Effects of micro finance institutions on small and medium size enterprises in cameroon | chapter two


Effects of micro finance institutions on small and medium size enterprises in Cameroon | chapter two



This chapter focuses on some of the concepts of microfinance and the role they play in the development of SMEs. The concepts chosen are those that are in relation with the area of this thesis. The chapter opens with an overview of microfinance. This shows the various products and services that MFIs have and explain how they are of importance to the development of SMEs, and the extent to which transaction cost affects the delivery of these products and services. The next centre of attention is SME growth and development. This gives an idea on how firms are considered by financial institutions before they are offered their services. The type of microfinance is significant in getting the services. This is explained and further to look for what determines the capital structure of a business. This will explain why some firms prefer borrow to equity capital and vice versa. The next concern is to investigate hey some firms face problems to get loans. Further, the methodology of MFI is presented and moving forward we shall also illustrate and explain what the MF triangle is and how it is achieved. Lastly, I tried to show the theoretical links between microfinance and SME development.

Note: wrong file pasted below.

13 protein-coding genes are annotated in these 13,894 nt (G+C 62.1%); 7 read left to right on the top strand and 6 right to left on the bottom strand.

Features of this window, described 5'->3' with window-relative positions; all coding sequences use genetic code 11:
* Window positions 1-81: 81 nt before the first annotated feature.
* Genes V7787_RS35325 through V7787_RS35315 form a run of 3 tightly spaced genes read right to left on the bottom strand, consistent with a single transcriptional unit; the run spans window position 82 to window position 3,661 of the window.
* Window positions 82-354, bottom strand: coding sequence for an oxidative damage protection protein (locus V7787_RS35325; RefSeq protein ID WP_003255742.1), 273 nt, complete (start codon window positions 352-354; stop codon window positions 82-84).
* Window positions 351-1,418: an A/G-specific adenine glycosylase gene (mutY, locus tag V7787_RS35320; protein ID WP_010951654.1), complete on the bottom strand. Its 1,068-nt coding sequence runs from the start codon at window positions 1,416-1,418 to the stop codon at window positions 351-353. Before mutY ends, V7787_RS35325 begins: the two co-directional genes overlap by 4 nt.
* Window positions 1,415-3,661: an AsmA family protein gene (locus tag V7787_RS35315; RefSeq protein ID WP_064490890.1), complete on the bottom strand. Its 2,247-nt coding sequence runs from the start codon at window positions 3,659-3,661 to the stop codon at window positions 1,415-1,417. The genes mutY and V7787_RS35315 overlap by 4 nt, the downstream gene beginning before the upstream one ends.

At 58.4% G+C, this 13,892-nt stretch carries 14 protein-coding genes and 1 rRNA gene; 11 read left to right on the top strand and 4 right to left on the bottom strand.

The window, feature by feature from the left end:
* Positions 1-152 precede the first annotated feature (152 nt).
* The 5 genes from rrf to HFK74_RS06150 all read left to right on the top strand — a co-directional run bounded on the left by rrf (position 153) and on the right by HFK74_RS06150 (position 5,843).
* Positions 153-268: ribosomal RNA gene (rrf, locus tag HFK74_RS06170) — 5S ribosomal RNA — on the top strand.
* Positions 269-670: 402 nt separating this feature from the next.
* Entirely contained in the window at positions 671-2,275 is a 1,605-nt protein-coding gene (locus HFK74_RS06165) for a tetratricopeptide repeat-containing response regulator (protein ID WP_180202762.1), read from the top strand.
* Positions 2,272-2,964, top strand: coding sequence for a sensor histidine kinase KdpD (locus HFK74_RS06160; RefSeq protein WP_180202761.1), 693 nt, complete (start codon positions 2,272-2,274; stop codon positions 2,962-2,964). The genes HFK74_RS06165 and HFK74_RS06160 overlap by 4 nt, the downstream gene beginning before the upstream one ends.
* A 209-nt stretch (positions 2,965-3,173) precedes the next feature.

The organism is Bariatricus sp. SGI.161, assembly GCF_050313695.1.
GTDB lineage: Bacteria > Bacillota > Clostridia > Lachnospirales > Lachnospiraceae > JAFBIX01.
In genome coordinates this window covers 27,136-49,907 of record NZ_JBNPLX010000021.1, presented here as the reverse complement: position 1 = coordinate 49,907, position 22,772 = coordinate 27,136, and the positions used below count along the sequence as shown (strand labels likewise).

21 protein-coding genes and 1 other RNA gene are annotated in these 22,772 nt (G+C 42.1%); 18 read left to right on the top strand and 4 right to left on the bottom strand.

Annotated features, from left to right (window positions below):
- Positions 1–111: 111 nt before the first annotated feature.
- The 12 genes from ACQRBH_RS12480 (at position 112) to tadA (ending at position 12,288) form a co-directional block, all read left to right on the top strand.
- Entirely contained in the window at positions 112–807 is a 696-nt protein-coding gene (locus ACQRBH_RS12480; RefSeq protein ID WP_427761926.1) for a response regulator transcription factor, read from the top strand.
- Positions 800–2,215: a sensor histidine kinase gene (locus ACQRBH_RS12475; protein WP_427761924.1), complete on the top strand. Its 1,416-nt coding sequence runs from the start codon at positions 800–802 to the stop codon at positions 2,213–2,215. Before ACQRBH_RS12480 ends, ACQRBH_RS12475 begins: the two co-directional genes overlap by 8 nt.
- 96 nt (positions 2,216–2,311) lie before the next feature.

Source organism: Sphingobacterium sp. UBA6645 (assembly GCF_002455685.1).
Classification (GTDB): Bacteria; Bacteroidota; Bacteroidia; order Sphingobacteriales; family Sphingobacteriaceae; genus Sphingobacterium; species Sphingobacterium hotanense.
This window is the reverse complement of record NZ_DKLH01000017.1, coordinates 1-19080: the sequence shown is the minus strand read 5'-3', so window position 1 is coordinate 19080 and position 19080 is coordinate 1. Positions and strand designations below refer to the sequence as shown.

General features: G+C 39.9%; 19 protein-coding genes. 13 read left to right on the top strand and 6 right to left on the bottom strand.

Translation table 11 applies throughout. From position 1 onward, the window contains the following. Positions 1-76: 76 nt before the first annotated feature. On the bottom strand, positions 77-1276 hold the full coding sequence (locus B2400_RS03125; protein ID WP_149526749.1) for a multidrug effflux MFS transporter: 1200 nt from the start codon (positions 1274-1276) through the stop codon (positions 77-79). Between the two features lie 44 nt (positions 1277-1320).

2.1 The concept of microfinance.

 Micro finance is defined as a development tool that grants or provides financial services and products such as very small loans, savings, micro-leasing, micro-insurance and money transfer to assist the very or exceptionally poor in expanding or establishing their businesses. It is mostly used in developing economies where SMEs do not have access to other sources of financial assistance (Robinson, 1998). In addition to financial intermediation, some MFIs provide social intermediation services such as the formation of groups, development of self-confidence and the training of members in that group on financial literacy and management (Ledgerwood, 1999). There are different providers of microfinance (MF) services and some of them are; nongovernmental organizations (NGOs), savings and loans cooperatives, credit unions, government banks, commercial banks or non-bank financial institutions. The target group of MFIs are self-employed low income entrepreneurs who are; traders, seamstresses, street vendors, small farmers, hairdressers, rickshaw drivers, artisans blacksmith etc (Ledgerwood, 1999).


 2.2 Microfinance products and services for SMEs development.